Most of us tuning into Sunday’s telecast of the Golden Globe Awards will be hoping for a few memorable one-liners from hosts Tina Fey and Amy Poehler or maybe a standout acceptance speech from an Oscar hopeful putting the finishing touches on some Academy Awards preparation. A smaller sliver of viewers, however, will be tracking to see how winners might help pull the larger Oscar picture into focus. Quite often, a win at the Globes can procure valuable momentum leading into the announcement of the Academy Award nominations, which will take place on Thursday, January 15 this year.

To that small group, I offer one quick reminder: Be prepared for at least one WTF head-scratcher. Because the Globes have separate categories for Drama and Musical/Comedy, it’s a little easier for the Hollywood Foreign Press Association to spread the wealth to deserving films (than it is for, say, the Academy). But that also means the Globes have double the chances to whiff, as they have done multiple times over the past few decades.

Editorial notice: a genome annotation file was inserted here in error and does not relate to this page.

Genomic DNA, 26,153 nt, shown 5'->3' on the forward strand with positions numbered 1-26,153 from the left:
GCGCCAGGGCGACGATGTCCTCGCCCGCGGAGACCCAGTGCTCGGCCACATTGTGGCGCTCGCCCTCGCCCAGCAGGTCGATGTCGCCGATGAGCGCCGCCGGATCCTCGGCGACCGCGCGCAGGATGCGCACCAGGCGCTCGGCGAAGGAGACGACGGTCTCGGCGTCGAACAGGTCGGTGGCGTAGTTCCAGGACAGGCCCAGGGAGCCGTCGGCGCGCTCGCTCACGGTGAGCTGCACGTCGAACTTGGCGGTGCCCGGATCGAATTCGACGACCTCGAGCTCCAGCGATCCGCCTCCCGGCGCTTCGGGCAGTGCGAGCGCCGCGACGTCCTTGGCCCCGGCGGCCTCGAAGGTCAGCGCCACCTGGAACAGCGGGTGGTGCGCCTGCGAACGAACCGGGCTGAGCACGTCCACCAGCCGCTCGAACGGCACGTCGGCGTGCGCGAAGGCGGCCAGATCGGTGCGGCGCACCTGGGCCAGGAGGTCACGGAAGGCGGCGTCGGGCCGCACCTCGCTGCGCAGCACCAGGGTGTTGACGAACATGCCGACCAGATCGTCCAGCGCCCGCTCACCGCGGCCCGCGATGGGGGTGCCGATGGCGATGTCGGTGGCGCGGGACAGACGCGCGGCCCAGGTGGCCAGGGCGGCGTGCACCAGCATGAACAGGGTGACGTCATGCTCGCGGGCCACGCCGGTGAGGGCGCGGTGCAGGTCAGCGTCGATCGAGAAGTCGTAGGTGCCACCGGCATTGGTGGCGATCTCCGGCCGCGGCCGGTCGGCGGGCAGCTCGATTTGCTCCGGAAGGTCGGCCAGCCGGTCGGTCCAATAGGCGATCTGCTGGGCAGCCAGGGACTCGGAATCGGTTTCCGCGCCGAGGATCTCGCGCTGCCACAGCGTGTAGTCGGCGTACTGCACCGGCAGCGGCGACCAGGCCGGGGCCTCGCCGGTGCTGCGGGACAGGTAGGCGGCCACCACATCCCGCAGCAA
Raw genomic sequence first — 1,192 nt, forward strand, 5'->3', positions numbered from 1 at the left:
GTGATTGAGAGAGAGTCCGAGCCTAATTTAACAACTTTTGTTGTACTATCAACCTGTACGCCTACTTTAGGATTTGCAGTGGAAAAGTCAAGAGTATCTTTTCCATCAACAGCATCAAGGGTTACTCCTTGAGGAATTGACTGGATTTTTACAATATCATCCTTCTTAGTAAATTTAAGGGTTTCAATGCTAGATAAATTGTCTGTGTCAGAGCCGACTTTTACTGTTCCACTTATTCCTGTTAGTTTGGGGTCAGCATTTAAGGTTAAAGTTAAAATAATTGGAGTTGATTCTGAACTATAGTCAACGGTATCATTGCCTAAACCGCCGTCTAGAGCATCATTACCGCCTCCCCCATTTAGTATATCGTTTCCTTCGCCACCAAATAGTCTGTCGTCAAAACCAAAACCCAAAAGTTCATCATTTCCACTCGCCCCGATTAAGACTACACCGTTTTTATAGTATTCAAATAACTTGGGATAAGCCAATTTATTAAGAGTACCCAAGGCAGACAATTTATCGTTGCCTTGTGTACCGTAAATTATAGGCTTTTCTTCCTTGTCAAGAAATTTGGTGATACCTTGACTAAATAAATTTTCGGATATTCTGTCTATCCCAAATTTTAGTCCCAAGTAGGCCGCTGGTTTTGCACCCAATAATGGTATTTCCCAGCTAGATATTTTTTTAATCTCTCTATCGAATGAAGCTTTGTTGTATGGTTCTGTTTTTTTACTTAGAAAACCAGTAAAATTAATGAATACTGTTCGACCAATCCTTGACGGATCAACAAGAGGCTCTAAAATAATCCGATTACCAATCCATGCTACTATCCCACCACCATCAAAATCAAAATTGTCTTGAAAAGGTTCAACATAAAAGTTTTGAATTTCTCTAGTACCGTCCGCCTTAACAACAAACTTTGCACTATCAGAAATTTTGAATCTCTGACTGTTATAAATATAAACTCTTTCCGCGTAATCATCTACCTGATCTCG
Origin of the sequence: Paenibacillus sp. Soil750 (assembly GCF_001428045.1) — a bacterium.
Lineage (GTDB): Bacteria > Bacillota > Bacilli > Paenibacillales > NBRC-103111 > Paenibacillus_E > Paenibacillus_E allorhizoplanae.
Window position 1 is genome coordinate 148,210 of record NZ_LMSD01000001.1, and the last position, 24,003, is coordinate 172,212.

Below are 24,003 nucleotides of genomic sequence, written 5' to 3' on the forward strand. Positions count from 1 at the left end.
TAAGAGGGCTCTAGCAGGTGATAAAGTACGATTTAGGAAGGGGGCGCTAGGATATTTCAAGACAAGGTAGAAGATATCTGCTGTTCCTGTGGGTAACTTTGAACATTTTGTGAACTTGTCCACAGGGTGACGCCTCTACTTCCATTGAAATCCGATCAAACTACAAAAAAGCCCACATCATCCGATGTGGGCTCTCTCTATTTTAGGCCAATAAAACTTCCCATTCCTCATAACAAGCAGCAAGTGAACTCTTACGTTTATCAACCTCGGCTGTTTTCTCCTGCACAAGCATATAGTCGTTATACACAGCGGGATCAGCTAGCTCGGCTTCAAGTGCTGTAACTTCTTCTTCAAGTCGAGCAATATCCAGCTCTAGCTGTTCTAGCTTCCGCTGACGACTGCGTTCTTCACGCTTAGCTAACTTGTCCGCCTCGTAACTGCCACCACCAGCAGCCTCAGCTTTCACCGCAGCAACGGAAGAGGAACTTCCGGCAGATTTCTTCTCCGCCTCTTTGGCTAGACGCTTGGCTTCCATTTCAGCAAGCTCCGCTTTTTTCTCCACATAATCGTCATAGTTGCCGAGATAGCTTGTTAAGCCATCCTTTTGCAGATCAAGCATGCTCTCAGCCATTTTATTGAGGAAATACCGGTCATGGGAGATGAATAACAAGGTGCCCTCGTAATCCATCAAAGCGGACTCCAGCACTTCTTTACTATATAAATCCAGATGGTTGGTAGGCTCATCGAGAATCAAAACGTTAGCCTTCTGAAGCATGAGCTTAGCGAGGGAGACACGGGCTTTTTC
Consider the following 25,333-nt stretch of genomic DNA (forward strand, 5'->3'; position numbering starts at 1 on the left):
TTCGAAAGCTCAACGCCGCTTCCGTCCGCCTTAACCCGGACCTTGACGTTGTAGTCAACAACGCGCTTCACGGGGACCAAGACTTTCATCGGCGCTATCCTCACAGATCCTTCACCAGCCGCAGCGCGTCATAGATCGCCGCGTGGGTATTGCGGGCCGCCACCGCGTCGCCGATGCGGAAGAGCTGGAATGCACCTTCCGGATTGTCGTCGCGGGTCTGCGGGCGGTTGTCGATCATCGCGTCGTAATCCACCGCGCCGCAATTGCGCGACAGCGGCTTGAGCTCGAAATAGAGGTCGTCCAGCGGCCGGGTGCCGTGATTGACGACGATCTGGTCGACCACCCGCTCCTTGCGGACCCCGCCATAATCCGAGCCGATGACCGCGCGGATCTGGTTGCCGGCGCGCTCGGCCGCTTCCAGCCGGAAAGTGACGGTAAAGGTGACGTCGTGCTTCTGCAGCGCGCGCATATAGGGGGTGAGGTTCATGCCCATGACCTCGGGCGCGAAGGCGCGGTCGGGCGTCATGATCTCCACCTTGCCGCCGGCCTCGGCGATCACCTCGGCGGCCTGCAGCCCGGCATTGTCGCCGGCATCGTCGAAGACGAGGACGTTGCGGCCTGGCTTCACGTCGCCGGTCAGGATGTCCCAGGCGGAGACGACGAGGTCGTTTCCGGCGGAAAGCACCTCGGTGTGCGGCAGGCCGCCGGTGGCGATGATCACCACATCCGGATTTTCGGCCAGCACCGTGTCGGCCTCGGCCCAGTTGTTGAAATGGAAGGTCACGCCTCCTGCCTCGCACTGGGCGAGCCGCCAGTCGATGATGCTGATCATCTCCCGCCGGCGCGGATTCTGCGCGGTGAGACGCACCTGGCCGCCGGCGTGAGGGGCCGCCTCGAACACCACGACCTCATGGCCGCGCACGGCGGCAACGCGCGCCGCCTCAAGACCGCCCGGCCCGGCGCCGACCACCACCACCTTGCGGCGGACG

I went back and looked at the Golden Globes winners for the past four decades, hoping to give you a little perspective. On Monday morning, when we are talking about this year’s Golden Globes winners, just remember that they join an "illustrious" group that also happens to include these trophy holders.

Sweeney Todd
Sweeney Todd: The Demon Barber of Fleet Street (2007)
Tim Burton makes good movies, but rarely is his name – or the titles of the films he directs -- in the awards conversation (as the good folks pushing Big Eyes learned this year). Sweeney Todd, like most of the films that I’ll mention on this list, is a serviceable movie, yet another gothic collaboration between Burton and his muse, Johnny Depp, though one that – sadly – put a lot of stock in Depp’s ability to sing. The strange thing about Sweeney Todd’s Golden Globes win in 2007 is that it wasn’t even the best musical in its category. That distinction belonged to Adam Shankman’s effervescent and irreverent Hairspray -- which joined Juno, Charlie Wilson’s War and Julie Taymor’s imaginative Across the Universe in the Globes’ loser bracket.

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